Status quo and trends of intra-arterial therapy for brain tumors: A bibliometric and clinical trials analysis

Julian S. Rechberger, Frederic Thiele, David J. Daniels

Research output: Contribution to journalReview articlepeer-review


Intra-arterial drug delivery circumvents the first-pass effect and is believed to increase both efficacy and tolerability of primary and metastatic brain tumor therapy. The aim of this update is to report on pertinent articles and clinical trials to better understand the research landscape to date and future directions. Elsevier’s Scopus and databases were reviewed in August 2021 for all possible articles and clinical trials of intra-arterial drug injection as a treatment strategy for brain tumors. Entries were screened against predefined selection criteria and various parameters were summarized. Twenty clinical trials and 271 articles satisfied all inclusion criteria. In terms of articles, 201 (74%) were primarily clinical and 70 (26%) were basic science, published in a total of 120 different journals. Median values were: publication year, 1986 (range, 1962–2021); citation count, 15 (range, 0–607); number of authors, 5 (range, 1–18). Pertaining to clinical trials, 9 (45%) were phase 1 trials, with median expected start and completion years in 2011 (range, 1998–2019) and 2022 (range, 2008–2025), respectively. Only one (5%) trial has reported results to date. Glioma was the most common tumor indication reported in both articles (68%) and trials (75%). There were 215 (79%) articles investigating chemotherapy, while 13 (65%) trials evaluated targeted therapy. Transient blood–brain barrier disruption was the commonest strategy for articles (27%) and trials (60%) to optimize intra-arterial therapy. Articles and trials predominately originated in the United States (50% and 90%, respectively). In this bibliometric and clinical trials analysis, we discuss the current state and trends of intra-arterial therapy for brain tumors. Most articles were clinical, and traditional anti-cancer agents and drug delivery strategies were commonly studied. This was reflected in clinical trials, of which only a single study had reported outcomes. We anticipate future efforts to involve novel therapeutic and procedural strategies based on recent advances in the field.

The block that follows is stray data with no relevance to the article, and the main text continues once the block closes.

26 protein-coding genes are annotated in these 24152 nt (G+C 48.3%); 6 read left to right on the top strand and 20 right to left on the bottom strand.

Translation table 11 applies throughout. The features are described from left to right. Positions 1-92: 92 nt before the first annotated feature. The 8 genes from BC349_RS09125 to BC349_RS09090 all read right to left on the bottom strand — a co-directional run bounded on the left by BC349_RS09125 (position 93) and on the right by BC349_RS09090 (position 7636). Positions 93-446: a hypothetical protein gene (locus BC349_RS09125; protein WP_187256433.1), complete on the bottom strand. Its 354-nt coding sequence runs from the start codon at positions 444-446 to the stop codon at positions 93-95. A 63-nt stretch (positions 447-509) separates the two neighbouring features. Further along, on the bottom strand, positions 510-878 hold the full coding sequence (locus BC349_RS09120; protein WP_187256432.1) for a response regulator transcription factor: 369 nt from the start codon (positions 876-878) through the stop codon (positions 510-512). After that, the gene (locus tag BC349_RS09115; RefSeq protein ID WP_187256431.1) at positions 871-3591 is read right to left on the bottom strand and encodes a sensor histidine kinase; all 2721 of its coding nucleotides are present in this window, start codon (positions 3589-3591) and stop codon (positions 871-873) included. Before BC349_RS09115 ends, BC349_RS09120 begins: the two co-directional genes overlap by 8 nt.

Original languageEnglish (US)
Article number1885
Issue number11
StatePublished - Nov 2021


  • Brain tumor
  • Chemotherapy
  • Drug delivery
  • Glioma
  • Immunotherapy
  • Injection
  • Intra-arterial
  • Nanoparticles
  • Targeted therapy
  • Treatment

ASJC Scopus subject areas

  • Pharmaceutical Science


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